A recent report in the Chronicle of Higher Education on institutional success in competing for dollars from the federal government and other sources indicated that North Carolina’s institutions, both public and private, spend roughly $2.2 billion on research each year and Maryland’s universities spend $2.5 billion. In comparison, Virginia’s universities only spend about $950 million, or 40 percent of what institutions in neighboring/competing states spend.

Although $950 million is a lot of money, Virginia’s investment in research still lags dramatically behind our competitors. The difference is primarily due to the fact that North Carolina has both Wake Forest and Duke, while Maryland has Johns Hopkins.

Virginia’s research limitations have been evident for a long time, but no one has ever publicly recognized the problem, so now it is a 21st-century challenge. And one can see that challenge in the recent conflict regarding the mission of U.Va.

Virginia, perhaps subconsciously, has attempted to make up the difference by encouraging U.Va. to act like a private research university without providing the funds or the governing structure that would facilitate that transition.

There are a few simple solutions to this critical problem. First, create a partial privatization of U.Va. with a totally independent governing board, coupled with state assistance/scholarships for Virginians attending the university. This way, U.Va. would be state-supported, but not state-run, and would have both the freedom and additional resources to compete with major private universities across the country.

Second, the state needs to invest more money and resources to expand the research capabilities of all our research universities, especially U.Va. To achieve this, Virginia should offer significant and targeted incentive grants designed to dramatically increase the competitiveness of all our research universities, which is perhaps the most critical of the challenges facing the commonwealth in the new economy.

I am confident that, with freedom from excessive political oversight and encouragement to function more as a private research university, U.Va. could compete more effectively with Duke, Hopkins, Vanderbilt and — yes, over time — Harvard in the research arena. At the same time, our other major doctoral institutions could become increasingly competitive, resulting in a new and powerful economic force for Virginia in the 21st century.

Now is the time for Virginia to focus on building a larger and more competitive state higher education system, which in turn will make Virginia more competitive in the new global economy. With the coming slowdown in federal dollars gushing across the Potomac and down the bay, we need new and productive initiatives to expand Virginia’s economy.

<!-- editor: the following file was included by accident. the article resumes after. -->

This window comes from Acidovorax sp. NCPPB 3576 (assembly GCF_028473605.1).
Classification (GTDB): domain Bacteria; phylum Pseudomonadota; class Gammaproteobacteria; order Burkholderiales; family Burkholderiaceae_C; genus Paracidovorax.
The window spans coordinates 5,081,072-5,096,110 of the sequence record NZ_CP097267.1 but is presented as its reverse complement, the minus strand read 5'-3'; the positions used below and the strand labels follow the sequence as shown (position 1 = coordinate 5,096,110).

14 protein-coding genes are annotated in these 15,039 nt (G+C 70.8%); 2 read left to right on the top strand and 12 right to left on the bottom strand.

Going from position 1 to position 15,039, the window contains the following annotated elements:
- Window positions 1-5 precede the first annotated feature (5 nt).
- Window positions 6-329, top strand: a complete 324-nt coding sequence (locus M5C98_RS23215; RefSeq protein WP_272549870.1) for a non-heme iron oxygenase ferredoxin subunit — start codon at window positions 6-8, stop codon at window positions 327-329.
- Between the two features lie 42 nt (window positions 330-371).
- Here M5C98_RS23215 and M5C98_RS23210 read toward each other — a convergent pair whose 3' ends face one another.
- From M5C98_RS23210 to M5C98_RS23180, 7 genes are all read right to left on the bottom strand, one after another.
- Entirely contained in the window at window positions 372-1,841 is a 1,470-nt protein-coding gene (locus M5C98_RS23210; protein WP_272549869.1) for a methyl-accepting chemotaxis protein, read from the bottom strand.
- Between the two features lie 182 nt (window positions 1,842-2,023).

Wade Gilley, a retired university president living in Reston, served as Virginia’s secretary of education from 1978 to 1982 and once served as chairman of the board of the Oak Ridge National Laboratory (ORNL). Contact him at jwgilley@yahoo.com. This column was published originally in the Roanoke Times.

Not Just Any Old Resignation

Miller

Edward D. Miller

Edward D. Miller, former CEO of research powerhouse Johns Hopkins Medicine, will resign from the University of Virginia Board of Visitors effective June 30 — a year early. In an interview with the Daily Progress, he cited his frustration with rising tuition and falling research grants.

“I just felt there were issues I’d been advocating for that I didn’t think were getting traction,” Miller said. “I’d worked at it for four years and I wasn’t having much of an impact.”

Miller, a former UVa faculty member, said he disagreed with recent tuition increases, suggesting that the university should focus on cutting costs instead of raising tuition. “It’s hard for me to understand how you can continue to increase the rate of tuition [faster than] the rate of inflation year after year,” he said in comments that applied to higher education as a whole, not just UVa. “What business can survive that except colleges?”

In particular, Miller was dissatisfied with the way the university implemented its most recent, 11% tuition hike for new students. The plan was introduced and passed on the same day, with no outlet for public comment. “I had a feeling that the board wasn’t given an adequate amount of time to digest this information. … I had no idea what the plan was going to be until the day of the meeting. I was surprised it was done so quickly, without more discussion.”

Tuition increases may be tied to falling research revenues, Miller said  — exactly the issue that Bacon’s Rebellion raised last month in “UVa’s Silent Crisis.” If the university maintains the same number of faculty members doing research, but they’re bringing in less research funding, he said, the money has to come from somewhere else.

Miller, who knows something about what it takes to to build a world-class research program — Johns Hopkins ranks No. 1 in the country for R&D spending — said the UVa board needs to hear from top researchers what it takes to bring in grants. The UVa administration, he told the Daily Progress, also needs to identify which faculty members are not attracting their share of research funding.

Bacon’s bottom line: Make no mistake, Miller’s resignation is a major loss for UVa governance. Miller was not some know-nothing political appointee. As a former faculty member, he knows the university well. As CEO of the world’s most successful research university, he understands what it takes to grow R&D funding. His loss of expertise will be missed — well, maybe it won’t be missed, because it appears that no one was listening to him. But his loss should be missed. Submitting his resignation a year early and his willingness to go public with some of his concerns should be especially disturbing to those who worry where UVa is heading.

The university’s new slogan is “Affordable Excellence.” If the current direction isn’t soon reversed, that will have to be revised to “Unaffordable Mediocrity.”

– JAB